Another thing I recognised was that the formal Japanese karate styles (as distinct from Okinawan) were very much sport oriented and really weren't reality based. 

The issue now was, I had identified the problem and I couldn't ignore it. I was teaching my students the same things I had been taught and I didn't know who in Australia to turn to expand my understanding. I looked at guys like Kevin O'Hagen and other combative so guys. I started looking at top Baghua and Wing Chun guys on video realising that as karate's origins lay in China I might get some understanding there. I looked at Kyusho, read about Tegumi and came across 'Ki'. I understood the concept of 'hard' Ki but 'soft' Ki was something else. My son introduced me to an Aikido teacher who could do amazing things without using physical strength. 

'Goju', as in Goju karate, means 'hard' and 'soft'. I understood the 'hard'. Could the skills this guy had be the 'soft'? I started training with him just on nine years ago. A few years later I went to Okinawa and had the privilege to meet a guy called Tetsuhiro Hokama, a 10th dan Goju practitioner who confirmed my understanding.

Now I am still a rusted on Karateka but with skills complemented by my Aikido training.
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#25
(09-22-2015, 03:40 PM)Conrad Wrote: The Taekwondo I was taught always incorporated a fair amount of locks and bars.
...
Later I was told (by a 5th Dan WTF Taekwondo practitioner) that what I had learned "was not Taekwondo."  By then I was a black belt, had done more research about the history of martial arts in general and my own lineage in particular, had joined IKSDA, and therefore had more understanding of some of the dynamics.  So I just politely nodded.  From his perspective, he made sense.

(09-23-2015, 11:36 AM)Kong Soo Do Wrote: ...

Is it Taekwondo with locks and throws or is it Hapkido?  Is it Hapkido or is in Jiu Jutsu?  Or is it Karate with properly applied bunkai?  Or is it White Craine Gong Fu? 

...

I have mentioned several times on another board, that I once taught a 4th Dan TKD and his wife.  Several times when I would teach a technique, he would get a pensive look in his eye, and then comment that he recognized the movement of that technique from TKD.  It had made no sense in the kata he had been taught, and when questioning the move, was told it was part of the "art" of TKD.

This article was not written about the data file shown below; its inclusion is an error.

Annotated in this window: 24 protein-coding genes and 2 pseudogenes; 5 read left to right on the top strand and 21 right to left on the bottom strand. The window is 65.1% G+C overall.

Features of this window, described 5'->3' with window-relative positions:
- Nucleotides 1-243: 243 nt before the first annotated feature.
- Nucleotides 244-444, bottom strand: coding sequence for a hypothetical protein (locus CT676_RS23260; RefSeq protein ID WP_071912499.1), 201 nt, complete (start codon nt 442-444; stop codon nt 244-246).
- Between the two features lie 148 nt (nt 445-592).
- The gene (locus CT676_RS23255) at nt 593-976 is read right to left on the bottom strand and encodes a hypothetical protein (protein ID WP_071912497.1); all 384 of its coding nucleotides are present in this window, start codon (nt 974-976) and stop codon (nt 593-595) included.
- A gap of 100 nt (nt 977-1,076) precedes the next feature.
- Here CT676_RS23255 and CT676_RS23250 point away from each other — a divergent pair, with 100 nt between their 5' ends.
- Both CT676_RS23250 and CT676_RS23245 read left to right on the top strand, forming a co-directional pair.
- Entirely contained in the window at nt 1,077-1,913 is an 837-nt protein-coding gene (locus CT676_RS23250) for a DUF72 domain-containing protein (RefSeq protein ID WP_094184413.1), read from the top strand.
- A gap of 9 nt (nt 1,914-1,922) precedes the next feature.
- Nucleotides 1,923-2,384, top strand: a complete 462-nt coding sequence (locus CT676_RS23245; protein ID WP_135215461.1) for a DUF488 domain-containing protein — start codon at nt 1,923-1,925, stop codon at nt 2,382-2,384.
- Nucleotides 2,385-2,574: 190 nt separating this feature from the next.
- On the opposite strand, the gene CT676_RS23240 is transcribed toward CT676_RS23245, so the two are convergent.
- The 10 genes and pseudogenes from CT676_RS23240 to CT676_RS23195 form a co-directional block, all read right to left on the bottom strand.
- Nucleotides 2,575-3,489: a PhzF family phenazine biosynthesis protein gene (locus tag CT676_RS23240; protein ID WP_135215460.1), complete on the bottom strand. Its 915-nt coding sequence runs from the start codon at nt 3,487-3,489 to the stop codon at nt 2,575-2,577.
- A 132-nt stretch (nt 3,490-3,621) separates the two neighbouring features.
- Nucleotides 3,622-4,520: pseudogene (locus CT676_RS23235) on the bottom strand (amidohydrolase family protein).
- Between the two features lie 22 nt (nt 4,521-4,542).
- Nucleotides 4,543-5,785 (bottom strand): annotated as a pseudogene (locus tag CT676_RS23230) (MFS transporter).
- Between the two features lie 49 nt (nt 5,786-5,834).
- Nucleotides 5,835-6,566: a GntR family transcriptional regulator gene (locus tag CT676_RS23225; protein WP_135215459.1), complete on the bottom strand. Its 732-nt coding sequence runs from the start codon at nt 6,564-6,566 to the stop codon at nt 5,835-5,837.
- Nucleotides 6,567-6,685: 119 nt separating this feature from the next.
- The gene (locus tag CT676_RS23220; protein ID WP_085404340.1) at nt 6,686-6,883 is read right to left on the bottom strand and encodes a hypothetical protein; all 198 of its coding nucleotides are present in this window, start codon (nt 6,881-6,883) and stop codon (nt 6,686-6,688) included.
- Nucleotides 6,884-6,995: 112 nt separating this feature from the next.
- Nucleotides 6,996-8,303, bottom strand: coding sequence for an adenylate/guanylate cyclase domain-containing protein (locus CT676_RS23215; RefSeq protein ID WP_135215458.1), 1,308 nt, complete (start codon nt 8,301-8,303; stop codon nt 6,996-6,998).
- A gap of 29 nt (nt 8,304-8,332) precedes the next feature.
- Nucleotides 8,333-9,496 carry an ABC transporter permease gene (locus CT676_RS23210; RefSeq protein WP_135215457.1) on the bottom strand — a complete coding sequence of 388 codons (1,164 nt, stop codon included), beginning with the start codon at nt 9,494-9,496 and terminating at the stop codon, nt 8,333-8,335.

Probably not as strange as it might sound when one considers the nearness of both TKD's and HKD's lineages from Japanese arts.
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#26
(10-26-2015, 01:25 PM)oftheherd1 Wrote: [quote pid='390' dateline='1442936441']
I have mentioned several times on another board, that I once taught a 4th Dan TKD and his wife.  Several times when I would teach a technique, he would get a pensive look in his eye, and then comment that he recognized the movement of that technique from TKD.  It had made no sense in the kata he had been taught, and when questioning the move, was told it was part of the "art" of TKD.

Probably not as strange as it might sound when one considers the nearness of both TKD's and HKD's lineages from Japanese arts.

[/quote]

Very satisfying when the light bulb goes off for someone.  And hopefully they'll continue it along to others.
Two thousand years ago wise men sought Christ, wise men still do.

Techniques are situational, principles are universal.

Fast as the wind, quiet as the forest, aggressive as fire, and immovable as a mountain.

He who gets there first with the most...wins!

Minimal force may not be minimum force!

We don't rise to the occasion...we sink to the level of our training.